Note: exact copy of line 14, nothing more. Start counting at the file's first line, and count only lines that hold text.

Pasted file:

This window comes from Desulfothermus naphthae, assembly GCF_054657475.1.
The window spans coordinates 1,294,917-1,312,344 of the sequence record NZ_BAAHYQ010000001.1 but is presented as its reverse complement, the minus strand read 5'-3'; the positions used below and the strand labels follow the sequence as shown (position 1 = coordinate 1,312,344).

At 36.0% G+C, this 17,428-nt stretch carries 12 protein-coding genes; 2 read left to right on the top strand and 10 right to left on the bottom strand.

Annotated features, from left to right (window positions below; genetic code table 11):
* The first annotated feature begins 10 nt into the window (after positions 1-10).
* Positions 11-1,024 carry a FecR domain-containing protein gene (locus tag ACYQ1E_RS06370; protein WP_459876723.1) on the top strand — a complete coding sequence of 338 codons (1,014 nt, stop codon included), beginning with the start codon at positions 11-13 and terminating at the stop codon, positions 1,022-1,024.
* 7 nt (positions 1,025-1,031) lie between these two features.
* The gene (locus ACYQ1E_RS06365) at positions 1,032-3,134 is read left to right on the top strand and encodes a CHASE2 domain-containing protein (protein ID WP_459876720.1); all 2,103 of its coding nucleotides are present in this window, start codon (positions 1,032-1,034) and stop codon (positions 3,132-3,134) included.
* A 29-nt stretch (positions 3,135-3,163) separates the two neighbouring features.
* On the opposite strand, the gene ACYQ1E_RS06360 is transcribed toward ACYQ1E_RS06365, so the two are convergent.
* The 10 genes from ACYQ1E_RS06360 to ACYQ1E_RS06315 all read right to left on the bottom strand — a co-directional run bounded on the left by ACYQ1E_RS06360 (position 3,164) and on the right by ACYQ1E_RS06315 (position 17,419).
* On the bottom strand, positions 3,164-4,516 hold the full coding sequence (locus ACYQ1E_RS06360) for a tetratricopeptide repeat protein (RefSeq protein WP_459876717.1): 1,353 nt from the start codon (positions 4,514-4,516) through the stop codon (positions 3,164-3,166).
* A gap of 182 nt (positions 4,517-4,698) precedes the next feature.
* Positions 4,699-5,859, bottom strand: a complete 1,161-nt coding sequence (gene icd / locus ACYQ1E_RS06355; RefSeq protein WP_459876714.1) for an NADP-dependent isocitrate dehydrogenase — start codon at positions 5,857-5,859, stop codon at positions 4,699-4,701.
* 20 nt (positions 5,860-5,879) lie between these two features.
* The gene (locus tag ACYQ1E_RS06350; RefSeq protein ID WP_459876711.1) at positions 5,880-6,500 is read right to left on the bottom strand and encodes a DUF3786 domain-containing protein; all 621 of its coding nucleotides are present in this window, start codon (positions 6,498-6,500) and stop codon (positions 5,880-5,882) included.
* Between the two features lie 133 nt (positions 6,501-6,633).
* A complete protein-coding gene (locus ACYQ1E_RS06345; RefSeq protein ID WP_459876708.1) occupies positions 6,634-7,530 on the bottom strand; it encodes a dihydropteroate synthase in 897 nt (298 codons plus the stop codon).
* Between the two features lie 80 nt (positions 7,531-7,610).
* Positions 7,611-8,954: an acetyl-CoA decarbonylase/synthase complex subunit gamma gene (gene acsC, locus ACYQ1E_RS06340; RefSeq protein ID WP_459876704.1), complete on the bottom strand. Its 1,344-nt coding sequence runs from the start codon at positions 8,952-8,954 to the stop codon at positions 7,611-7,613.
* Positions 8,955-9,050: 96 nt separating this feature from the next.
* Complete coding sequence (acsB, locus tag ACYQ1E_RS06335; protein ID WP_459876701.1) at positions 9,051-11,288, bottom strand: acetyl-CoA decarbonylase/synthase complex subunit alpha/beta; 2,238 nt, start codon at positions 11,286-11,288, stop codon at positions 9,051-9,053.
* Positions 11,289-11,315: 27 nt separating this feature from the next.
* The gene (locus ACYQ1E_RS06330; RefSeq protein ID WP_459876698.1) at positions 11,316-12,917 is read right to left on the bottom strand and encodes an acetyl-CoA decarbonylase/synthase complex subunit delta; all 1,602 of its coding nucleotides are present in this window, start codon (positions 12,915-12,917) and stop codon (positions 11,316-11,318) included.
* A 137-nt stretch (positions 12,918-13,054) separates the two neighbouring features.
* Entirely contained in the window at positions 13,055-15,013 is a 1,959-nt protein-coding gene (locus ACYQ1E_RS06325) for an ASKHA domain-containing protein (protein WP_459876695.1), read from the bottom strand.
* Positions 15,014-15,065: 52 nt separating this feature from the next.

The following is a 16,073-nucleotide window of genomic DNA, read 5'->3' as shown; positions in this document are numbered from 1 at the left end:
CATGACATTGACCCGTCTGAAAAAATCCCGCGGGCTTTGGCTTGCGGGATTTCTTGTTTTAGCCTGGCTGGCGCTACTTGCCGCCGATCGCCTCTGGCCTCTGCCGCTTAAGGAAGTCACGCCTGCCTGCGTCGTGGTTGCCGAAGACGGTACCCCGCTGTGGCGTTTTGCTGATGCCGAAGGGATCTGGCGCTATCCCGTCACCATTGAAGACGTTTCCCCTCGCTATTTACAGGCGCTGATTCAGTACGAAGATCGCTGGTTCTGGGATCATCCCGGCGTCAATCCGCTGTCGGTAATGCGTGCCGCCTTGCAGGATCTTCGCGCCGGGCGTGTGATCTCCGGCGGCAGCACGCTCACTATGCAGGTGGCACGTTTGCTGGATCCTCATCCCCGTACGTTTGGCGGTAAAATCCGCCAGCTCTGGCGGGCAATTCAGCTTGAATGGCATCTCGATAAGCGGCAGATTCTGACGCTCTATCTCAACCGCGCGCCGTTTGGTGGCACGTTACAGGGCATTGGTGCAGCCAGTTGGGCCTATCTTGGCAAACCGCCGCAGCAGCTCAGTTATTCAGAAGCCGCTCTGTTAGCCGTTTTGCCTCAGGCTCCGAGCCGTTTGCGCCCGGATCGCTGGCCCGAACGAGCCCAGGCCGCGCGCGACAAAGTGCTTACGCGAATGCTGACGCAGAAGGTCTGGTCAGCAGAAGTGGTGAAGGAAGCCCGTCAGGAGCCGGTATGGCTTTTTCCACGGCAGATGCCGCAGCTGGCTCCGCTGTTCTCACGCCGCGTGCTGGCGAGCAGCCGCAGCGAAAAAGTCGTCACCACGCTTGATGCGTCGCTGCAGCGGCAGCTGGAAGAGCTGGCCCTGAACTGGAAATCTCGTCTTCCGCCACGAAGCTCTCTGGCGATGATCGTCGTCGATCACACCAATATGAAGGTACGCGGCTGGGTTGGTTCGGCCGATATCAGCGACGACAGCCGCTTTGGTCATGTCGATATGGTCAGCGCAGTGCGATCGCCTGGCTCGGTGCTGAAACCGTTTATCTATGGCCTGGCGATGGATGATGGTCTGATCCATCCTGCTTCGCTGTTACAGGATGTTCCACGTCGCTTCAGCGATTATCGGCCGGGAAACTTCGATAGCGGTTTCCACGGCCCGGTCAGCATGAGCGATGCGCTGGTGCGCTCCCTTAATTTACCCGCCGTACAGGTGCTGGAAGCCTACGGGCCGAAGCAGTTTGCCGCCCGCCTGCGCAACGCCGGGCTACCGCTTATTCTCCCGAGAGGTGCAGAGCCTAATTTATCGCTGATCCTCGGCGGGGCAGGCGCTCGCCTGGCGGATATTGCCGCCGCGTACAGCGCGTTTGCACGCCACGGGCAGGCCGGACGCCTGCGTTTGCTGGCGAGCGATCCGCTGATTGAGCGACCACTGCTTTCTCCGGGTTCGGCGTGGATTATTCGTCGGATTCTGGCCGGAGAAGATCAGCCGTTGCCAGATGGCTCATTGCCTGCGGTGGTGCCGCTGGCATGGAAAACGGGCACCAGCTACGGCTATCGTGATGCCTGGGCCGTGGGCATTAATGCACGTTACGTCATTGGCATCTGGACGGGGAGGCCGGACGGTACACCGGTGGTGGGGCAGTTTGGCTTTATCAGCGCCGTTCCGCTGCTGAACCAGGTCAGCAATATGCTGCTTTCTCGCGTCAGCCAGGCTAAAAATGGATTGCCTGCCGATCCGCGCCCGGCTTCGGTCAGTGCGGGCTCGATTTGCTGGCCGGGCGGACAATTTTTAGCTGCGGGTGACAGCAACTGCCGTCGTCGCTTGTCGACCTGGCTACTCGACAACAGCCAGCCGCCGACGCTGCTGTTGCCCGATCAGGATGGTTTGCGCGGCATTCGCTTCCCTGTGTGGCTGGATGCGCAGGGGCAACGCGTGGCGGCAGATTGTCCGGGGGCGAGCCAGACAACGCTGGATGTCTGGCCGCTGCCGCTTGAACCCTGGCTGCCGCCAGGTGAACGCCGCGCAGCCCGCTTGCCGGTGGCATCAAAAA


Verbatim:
* Positions 4,699-5,859, bottom strand: a complete 1,161-nt coding sequence (gene icd / locus ACYQ1E_RS06355; RefSeq protein WP_459876714.1) for an NADP-dependent isocitrate dehydrogenase — start codon at positions 5,857-5,859, stop codon at positions 4,699-4,701.